The causal graph is a simplified representation that captures much of the key information about a system but, like all abstractions, also leaves many details out. In this section, we present how structural equations can represent details of the functional relationships represented by edges of a graph; and discuss the importance of noise and unobserved nodes. Causal graphs and structural equations together form the Structural Causal Model (SCM) framework of causal reasoning.

2.2.1 Structural Equations

One key piece of information that is not included in the representation of the graph is the functional relationship between nodes. While the existence of an edge between two nodes in Fig. 1 (a) tells us that there is some functional relationship between A and B, it does not tell us the shape or magnitude of the effect. The fact that the graph does represent this functional relationship means that we cannot, in Fig. 1 (a), tell whether an increase in A will cause an increase or decrease in B. In more complicated scenarios where multiple nodes influence others, we cannot tell how the values of these nodes interact. 2 For example in Fig. 2, where edges from both A and C lead to B, the causal graph alone does not tell us how these nodes might interact, or if they interact at all. It is possible that the effect of C on B is the same regardless of the value of A (no interaction). It is also possible that C affects B differently depending on A’s value.

To augment causal graphs with a stronger characterization of the functional relationships between nodes, we often use structural equation models (SEM). Each equation represents a causal assignment from the right-hand-side of the equation to the left. Eqns. 2, 3 show general structural equations for Figs. 1 (a), 2 respectively.3
$$\begin{array}{rcl} B & \leftarrow& f(A) \end{array} %\caption{A structural equation corresponding to \figref{fig:sample-2nodegraph}} \label{eq:sample-2nodegraph}\qquad(2)$$

$$\begin{array}{rcl} D & \leftarrow& f_1(B) \\ B & \leftarrow& f_2(A,C) \end{array} %\caption{A set of structural equations corresponding to \figref{fig:sample-4nodegraph}} \label{eq:sample-4nodegraph}\qquad(3)$$
While these equations allow any form of function f(), we can easily indicate specific functional forms. For example, Eq. 4 shows an alternative SEM for the graph of Fig. 2 where the causal relationships are linear, and the effects of A and C on B do not interact with each other.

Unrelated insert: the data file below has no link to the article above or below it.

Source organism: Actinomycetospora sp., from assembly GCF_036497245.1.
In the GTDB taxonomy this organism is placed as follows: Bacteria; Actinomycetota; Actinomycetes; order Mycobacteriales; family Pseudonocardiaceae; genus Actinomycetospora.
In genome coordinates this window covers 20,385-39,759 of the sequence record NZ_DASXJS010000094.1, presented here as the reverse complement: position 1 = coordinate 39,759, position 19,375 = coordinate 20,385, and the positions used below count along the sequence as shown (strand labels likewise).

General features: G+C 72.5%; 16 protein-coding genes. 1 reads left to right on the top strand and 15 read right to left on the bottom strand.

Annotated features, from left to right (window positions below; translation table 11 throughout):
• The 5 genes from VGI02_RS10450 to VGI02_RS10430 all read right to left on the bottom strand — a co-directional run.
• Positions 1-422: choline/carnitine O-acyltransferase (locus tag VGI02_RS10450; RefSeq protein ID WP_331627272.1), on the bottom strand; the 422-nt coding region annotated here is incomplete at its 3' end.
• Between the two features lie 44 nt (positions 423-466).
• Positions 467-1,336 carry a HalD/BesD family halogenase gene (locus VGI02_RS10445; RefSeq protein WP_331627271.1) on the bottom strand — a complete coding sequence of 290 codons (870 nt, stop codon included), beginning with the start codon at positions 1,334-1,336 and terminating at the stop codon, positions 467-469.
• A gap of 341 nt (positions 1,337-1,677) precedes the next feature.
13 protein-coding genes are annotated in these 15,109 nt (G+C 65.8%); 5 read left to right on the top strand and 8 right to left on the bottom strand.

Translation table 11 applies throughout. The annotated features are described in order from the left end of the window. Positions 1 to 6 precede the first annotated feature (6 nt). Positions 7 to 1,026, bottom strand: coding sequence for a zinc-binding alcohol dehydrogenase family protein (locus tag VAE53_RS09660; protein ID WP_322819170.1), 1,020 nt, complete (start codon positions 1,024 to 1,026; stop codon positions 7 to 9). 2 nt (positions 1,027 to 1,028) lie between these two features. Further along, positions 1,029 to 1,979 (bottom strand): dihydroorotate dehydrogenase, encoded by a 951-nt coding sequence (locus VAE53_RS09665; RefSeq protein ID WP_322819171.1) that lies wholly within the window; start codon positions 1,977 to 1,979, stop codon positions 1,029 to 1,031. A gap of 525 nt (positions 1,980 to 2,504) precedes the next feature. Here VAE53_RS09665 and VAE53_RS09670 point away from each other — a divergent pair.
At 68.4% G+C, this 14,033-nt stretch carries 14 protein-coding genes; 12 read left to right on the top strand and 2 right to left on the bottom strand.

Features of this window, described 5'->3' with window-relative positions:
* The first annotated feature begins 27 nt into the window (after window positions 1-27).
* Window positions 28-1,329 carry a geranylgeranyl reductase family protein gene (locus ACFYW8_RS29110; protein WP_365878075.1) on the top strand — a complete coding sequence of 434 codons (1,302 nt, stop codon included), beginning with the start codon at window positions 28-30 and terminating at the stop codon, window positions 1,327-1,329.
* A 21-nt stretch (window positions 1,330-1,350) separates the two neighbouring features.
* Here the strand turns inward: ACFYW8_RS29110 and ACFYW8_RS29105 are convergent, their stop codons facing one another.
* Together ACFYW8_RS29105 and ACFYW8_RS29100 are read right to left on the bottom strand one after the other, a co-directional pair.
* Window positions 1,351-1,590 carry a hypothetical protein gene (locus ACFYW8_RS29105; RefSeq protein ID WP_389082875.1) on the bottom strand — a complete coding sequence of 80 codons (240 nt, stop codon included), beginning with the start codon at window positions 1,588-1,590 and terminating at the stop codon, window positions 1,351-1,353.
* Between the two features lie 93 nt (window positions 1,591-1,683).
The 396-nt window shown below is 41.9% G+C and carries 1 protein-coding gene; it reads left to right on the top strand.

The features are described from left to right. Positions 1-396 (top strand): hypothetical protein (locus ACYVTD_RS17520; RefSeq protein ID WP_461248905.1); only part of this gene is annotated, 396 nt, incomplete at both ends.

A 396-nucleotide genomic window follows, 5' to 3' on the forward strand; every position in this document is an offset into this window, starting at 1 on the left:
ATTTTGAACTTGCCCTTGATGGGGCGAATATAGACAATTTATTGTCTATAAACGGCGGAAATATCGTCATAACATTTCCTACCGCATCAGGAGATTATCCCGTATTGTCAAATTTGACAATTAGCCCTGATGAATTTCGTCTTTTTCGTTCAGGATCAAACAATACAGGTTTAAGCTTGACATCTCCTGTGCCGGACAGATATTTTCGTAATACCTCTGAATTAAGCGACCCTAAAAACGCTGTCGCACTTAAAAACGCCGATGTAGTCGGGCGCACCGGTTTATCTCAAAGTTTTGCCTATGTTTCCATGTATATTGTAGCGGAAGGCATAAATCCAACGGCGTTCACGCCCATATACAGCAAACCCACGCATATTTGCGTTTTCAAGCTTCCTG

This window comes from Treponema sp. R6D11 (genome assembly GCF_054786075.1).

$$\begin{array}{rcl} D & \leftarrow& \alpha_1*B \\ B & \leftarrow& \alpha_2*A + \beta_2*C \end{array} %\caption{A more restrictive set of structural equations relating the nodes in \figref{fig:sample-4nodegraph}} \label{eq:sample-4nodegraph-linear}\qquad(4)$$
Note that the above equations are different from purely statistical models such as linear regressions, even though the equations are deceptively similar. Structural equations imply a causal relationship, whereas conventional equations provide no such implication. In a regression model, it is equally valid to regress y on x, as it is to regress x on y. In contrast, a structural equation can only be written in one direction, the direction of causal relationship as specified by a causal graph. Further, a structural equation only includes causes of y in the RHS whereas a linear regression may include all known variables, including children of y that can be useful for prediction. In some cases, it is possible that parameters of a structural equation are estimated using linear regression, but the two models still retain their independent characteristics.

2.2.2 Noisy models

Any model, whether a causal graph or a set of structural equations, will necessarily represent (at best) a simplified version of the most important causal factors and relationships controlling a system’s behavior. To account for the many minor factors influencing system behavior, it is common practice to introduce an ϵ noise term into our structural equations:
$$\label{ch02-noisy-sem} \begin{array}{rcl} D & \leftarrow& \alpha_1*B + \epsilon_D \\ B & \leftarrow& \alpha_2*A + \beta_2*C + \epsilon_B \end{array}$$

Figure 6: Noise, such as ϵB and ϵD, are often omitted from causal graphs, but can be added for completeness as shown here.

Fig. 6 shows the causal graph representation of these ϵ noise terms. For simplicity of representation, these noise terms are not usually drawn in the causal graph, but are simply assumed to exist. Note that to avoid compromising the causal relationships implied by our original (non-noisy) causal model, the noise factors that influence each node must be independent of one another. If, for some reason, we believe that two nodes in a causal graph are subject to correlated noise, we must instead explicitly represent that in the graph.

Structural equations can be considered as an alternative representation of the factorization of probability distributions mentioned earlier. [@ch02-noisy-sem] can be written in terms of expectations as:
$$\begin{split} \mathbb{E}[D|B] &= \alpha_1*B \\ \mathbb{E}[B|A, C]&= \alpha_2 *A + \beta_2 *C \end{split}$$

2.2.3 Unobserved Nodes

Often, we know we will create a causal model of a system, but we will not be able to observe all of the nodes in our causal system. The values of some nodes may be completely unobserved or latent. This can happen if we do not know how to measure the value of a node, the node is too expensive to measure, or if a piece of data is too private or otherwise confidential. Depending on the causal structures of the system, we can still often address our specific task or question through computations over the nodes whose values are observed. To indicate an unobserved node in a causal graph, we mark its outline as a dashed line (Fig. 7).